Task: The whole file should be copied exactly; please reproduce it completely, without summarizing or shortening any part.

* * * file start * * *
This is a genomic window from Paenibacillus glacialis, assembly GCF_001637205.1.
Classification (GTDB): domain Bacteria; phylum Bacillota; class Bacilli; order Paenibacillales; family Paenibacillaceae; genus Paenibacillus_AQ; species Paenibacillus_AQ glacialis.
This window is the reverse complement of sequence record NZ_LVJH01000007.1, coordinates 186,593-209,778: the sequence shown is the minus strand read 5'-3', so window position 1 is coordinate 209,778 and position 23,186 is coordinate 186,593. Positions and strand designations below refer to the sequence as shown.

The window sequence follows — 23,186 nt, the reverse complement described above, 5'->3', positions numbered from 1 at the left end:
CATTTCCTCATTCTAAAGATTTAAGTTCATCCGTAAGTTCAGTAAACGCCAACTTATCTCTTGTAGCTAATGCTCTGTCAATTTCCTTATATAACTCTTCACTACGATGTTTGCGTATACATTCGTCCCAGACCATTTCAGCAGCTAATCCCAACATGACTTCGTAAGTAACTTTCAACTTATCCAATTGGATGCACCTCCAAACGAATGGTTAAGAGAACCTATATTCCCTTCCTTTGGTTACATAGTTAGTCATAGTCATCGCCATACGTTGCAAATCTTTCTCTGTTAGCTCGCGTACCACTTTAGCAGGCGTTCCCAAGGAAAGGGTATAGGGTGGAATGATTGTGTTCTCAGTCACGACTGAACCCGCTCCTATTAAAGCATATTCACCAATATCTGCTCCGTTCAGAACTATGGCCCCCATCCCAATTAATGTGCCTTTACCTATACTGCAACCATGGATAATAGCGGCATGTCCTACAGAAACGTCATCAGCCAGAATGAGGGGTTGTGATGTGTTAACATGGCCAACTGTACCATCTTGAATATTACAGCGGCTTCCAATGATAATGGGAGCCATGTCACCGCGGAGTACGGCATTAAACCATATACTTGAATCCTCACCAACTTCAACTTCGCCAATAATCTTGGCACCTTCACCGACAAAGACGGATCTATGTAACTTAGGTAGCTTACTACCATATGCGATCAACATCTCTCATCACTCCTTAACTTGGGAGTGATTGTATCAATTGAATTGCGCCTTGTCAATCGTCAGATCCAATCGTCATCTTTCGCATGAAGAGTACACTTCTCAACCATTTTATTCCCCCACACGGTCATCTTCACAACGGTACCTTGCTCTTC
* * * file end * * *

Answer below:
This is a genomic window from Paenibacillus glacialis, assembly GCF_001637205.1.
Classification (GTDB): domain Bacteria; phylum Bacillota; class Bacilli; order Paenibacillales; family Paenibacillaceae; genus Paenibacillus_AQ; species Paenibacillus_AQ glacialis.
This window is the reverse complement of sequence record NZ_LVJH01000007.1, coordinates 186,593-209,778: the sequence shown is the minus strand read 5'-3', so window position 1 is coordinate 209,778 and position 23,186 is coordinate 186,593. Positions and strand designations below refer to the sequence as shown.

The window sequence follows — 23,186 nt, the reverse complement described above, 5'->3', positions numbered from 1 at the left end:
CATTTCCTCATTCTAAAGATTTAAGTTCATCCGTAAGTTCAGTAAACGCCAACTTATCTCTTGTAGCTAATGCTCTGTCAATTTCCTTATATAACTCTTCACTACGATGTTTGCGTATACATTCGTCCCAGACCATTTCAGCAGCTAATCCCAACATGACTTCGTAAGTAACTTTCAACTTATCCAATTGGATGCACCTCCAAACGAATGGTTAAGAGAACCTATATTCCCTTCCTTTGGTTACATAGTTAGTCATAGTCATCGCCATACGTTGCAAATCTTTCTCTGTTAGCTCGCGTACCACTTTAGCAGGCGTTCCCAAGGAAAGGGTATAGGGTGGAATGATTGTGTTCTCAGTCACGACTGAACCCGCTCCTATTAAAGCATATTCACCAATATCTGCTCCGTTCAGAACTATGGCCCCCATCCCAATTAATGTGCCTTTACCTATACTGCAACCATGGATAATAGCGGCATGTCCTACAGAAACGTCATCAGCCAGAATGAGGGGTTGTGATGTGTTAACATGGCCAACTGTACCATCTTGAATATTACAGCGGCTTCCAATGATAATGGGAGCCATGTCACCGCGGAGTACGGCATTAAACCATATACTTGAATCCTCACCAACTTCAACTTCGCCAATAATCTTGGCACCTTCACCGACAAAGACGGATCTATGTAACTTAGGTAGCTTACTACCATATGCGATCAACATCTCTCATCACTCCTTAACTTGGGAGTGATTGTATCAATTGAATTGCGCCTTGTCAATCGTCAGATCCAATCGTCATCTTTCGCATGAAGAGTACACTTCTCAACCATTTTATTCCCCCACACGGTCATCTTCACAACGGTACCTTGCTCTTC